It was another productive and busy semester at HRP. Before we sign off for Harvard’s winter break, we wanted to share some highlights from the fall.
HRP hosted dozens of events, including standing room-only talks with Jane McAdam, Scientia Professor of Law and Director of the Kaldor Centre for International Refugee Law at UNSW, and Ben Saul, Challis Chair of International Law at the University of Sydney and the Gough Whitlam and Malcolm Fraser Visiting Professor of Australian Studies at Harvard University.
The Academic Program was thrilled to welcome UN Independent Expert on Sexual Orientation and Gender Identity Victor Madrigal-Borloz to HRP, as he began his 18 month residency at HLS. In addition to working with research assistants and engaging with the human rights community on campus, Madrigal-Borloz gave one public lecture this semester previewing his 2019 report to the United Nations General Assembly.
The Clinic’s Armed Conflict and Civilian Protection Initiative hosted Setsuko Thurlow, a survivor of the atomic bomb at Hiroshima who accepted the Nobel Peace Prize on behalf of the International Campaign to Abolish Nuclear Weapons in 2018. Thurlow spoke to a rapt crowd about her experiences following the explosion, and why it is important to continue to advocate against such weapons. A photo exhibition accompanied the event, documenting the historical consequences of nuclear weapons and the humanitarian reasons they should be banned.
In project news, the long-awaited Mamani appeal was argued before the 11th Circuit in Miami, Florida. Mamani et al v. Sánchez de Lozada and Sánchez Berzaín is a federal lawsuit seeking accountability against the former Bolivian president and defense minister for extrajudicial killings committed in 2003. Students, supervisors, and plaintiffs traveled to Miami for the oral argument, which HLS highlighted on Instagram stories throughout the day of November 19, in a feature called #HLSClinicsInAction. You can view IHRC’s contributions on our Instagram profile page under the highlight section, “ClinicsInAction.”
Beyond its litigation efforts, the Clinic got to work on a typically wide range of issues. We welcomed two new clinical instructors, Beatrice Lindstrom and Aminta Ossom, and welcomed back a third, Thomas Becker. Together, our team oversaw sixteen projects reaching all corners of the globe, including one project examining rights in an era of climate change, and another focused on securing remedies for those affected by the cholera outbreak caused by the UN in Haiti in 2010.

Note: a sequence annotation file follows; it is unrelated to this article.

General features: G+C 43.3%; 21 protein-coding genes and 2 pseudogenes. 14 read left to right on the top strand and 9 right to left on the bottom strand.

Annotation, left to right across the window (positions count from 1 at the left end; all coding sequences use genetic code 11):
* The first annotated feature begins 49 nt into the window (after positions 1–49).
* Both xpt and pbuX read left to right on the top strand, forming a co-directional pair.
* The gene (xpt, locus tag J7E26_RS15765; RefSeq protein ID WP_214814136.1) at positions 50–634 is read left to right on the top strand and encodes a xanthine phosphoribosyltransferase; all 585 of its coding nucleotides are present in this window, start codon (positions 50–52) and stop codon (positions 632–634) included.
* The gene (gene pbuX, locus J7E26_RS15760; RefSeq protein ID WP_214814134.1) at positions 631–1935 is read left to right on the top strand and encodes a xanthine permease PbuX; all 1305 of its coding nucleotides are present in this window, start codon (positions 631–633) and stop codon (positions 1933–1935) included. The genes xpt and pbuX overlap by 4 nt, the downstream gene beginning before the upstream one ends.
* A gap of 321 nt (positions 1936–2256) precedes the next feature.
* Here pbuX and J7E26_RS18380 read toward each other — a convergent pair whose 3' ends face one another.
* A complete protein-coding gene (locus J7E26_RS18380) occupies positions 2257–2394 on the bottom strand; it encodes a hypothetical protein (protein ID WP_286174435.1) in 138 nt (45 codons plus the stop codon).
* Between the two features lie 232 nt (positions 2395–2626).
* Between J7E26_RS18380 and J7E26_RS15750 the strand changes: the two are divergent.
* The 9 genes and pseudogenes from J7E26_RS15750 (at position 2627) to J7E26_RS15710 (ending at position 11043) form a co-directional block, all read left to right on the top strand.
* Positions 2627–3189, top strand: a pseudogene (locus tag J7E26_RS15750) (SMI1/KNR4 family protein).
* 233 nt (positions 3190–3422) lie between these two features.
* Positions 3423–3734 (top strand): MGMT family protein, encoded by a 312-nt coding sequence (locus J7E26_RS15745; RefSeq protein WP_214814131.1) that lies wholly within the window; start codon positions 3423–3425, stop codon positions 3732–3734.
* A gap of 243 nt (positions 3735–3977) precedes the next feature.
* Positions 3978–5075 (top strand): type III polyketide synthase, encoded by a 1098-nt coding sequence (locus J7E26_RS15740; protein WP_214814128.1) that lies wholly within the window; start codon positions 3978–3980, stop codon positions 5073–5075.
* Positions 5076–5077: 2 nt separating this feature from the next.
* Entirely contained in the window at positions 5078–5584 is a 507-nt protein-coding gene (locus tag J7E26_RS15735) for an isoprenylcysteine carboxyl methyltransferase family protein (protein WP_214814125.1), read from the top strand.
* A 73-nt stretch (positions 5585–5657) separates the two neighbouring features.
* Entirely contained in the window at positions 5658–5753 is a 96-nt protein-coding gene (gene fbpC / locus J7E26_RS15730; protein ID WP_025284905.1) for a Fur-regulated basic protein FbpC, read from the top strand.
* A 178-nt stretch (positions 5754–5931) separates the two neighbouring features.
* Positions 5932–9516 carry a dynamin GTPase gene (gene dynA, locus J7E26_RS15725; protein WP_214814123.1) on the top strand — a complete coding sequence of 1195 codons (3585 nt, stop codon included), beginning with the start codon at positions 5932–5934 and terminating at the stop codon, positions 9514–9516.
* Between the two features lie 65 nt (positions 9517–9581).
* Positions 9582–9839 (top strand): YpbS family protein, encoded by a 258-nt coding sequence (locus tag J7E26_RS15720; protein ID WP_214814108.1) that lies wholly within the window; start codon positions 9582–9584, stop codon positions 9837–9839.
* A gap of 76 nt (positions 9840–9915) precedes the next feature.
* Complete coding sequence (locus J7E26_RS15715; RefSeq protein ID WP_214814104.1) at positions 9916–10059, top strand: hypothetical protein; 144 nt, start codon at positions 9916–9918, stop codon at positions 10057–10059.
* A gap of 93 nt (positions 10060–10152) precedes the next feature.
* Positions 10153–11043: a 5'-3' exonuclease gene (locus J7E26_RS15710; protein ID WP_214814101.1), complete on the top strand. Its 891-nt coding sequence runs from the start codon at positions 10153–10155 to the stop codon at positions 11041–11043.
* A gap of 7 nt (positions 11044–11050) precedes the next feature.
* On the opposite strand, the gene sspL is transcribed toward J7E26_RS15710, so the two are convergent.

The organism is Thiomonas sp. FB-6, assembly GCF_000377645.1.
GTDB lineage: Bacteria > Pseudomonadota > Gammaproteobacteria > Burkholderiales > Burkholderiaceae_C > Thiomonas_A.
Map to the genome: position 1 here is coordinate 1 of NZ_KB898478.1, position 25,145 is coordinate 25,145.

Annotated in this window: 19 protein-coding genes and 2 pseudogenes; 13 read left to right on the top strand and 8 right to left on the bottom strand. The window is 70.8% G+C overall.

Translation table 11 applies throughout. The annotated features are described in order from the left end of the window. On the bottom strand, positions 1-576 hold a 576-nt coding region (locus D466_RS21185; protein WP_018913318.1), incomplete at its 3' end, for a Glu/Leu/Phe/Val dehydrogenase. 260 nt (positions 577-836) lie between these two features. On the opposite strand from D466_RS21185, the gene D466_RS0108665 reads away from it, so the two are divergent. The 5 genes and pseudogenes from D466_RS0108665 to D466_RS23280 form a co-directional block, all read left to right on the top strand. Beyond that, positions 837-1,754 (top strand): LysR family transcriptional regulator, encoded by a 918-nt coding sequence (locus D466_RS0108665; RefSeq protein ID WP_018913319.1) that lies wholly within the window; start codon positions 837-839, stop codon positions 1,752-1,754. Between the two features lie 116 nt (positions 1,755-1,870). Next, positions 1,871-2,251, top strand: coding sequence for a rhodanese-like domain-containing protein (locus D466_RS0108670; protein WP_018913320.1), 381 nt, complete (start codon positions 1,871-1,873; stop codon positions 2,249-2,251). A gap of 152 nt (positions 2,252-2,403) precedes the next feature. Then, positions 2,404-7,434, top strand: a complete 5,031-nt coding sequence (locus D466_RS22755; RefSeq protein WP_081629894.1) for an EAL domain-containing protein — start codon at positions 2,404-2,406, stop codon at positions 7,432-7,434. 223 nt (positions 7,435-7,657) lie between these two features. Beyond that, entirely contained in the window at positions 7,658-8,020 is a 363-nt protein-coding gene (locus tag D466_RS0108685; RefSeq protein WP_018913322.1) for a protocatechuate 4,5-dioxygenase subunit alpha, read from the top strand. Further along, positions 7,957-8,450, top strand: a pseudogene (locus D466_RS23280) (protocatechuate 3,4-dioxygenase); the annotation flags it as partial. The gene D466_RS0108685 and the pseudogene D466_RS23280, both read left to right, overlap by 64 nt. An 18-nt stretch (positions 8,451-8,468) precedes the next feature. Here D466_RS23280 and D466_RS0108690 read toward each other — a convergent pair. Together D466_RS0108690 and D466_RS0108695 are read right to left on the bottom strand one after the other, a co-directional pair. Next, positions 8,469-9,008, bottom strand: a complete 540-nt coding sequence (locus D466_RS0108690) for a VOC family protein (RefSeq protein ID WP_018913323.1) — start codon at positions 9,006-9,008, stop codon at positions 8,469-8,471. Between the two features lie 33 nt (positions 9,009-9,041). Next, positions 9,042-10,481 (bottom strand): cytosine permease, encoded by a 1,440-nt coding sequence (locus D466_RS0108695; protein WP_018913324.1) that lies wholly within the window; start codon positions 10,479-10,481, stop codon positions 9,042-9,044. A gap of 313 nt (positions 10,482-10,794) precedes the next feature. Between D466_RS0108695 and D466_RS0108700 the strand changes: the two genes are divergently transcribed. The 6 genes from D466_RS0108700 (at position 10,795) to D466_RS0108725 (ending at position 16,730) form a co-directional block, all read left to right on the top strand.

As is often the case, clinicians traveled around the world this semester, often bringing students with them. Anna Crowe, Clinic Assistant Director, traveled with a clinical student to Namibia to run a training on implementing the Arms Trade Treaty, with special consideration for preventing gender-based violence. Yee Htun, Clinical Instructor and Lecturer on Law, traveled with a team of students to Myanmar, where she worked with 18 law schools on strengthening their human rights curriculum. Bonnie Docherty, Associate Director of Armed Conflict and Civilian Protection in the Clinic, traveled to Geneva (among other places), where she and her clinical team released three publications — on explosive weapons in populated areas, incendiary weapons, and killer robots — in one week.
In addition to enrolling nearly 50 students this term, IHRC staff and faculty taught three clinical seminars, three reading groups, and one first-year seminar in the College. One of those clinical seminars, Human Rights Careers: Strategic Leadership Workshop, led by Susan Farbstein, Clinical Professor and IHRC Co-Director, explored barriers to women’s leadership broadly and encouraged students to cultivate their own personal leadership styles.
Beyond the Clinic, Gerald Neuman, HRP Co-Director and J. Sinclair Armstrong Professor of International, Foreign, and Comparative Law, taught Human Rights and International Law and a seminar on Human Rights in the UN Treaty Bodies. Neuman also joined with other law professors in filing an amicus curiae brief to the US Supreme Court in a pair of cases involving the standards for judicial review of deportation decisions.
HRP also further enhanced the community of human rights scholars on campus and hosted two visiting fellows, Sandra Fahy, Associate Professor of Anthropology, Sophia University, Tokyo, and Adejoké Babington-Ashaye, Senior Counsel at the World Bank, both of whom will continue on through the spring.
HLS Advocates for Human Rights, the student practice organization housed within our Clinic, continued a strong run as they prepared to enter their 15th year in 2020. With 73 active members, they partnered with international NGOs to work on eight different projects. This fall, for example, students supported the Global Legal Action Network to conduct international humanitarian law analyses of selected airstrikes conducted in Yemen and completed initial assessments using open source evidence analysis.
With bittersweet feelings, HRP also said goodbye to our beloved program assistant, Emma Golding, who departs for Emory University in the winter to begin an accelerated nursing program. The community won’t be the same without her.
HRP’s offices will be closed from December 24, 2019 through January 1, 2020. We wish everyone a happy new year and look forward to getting back to work in January!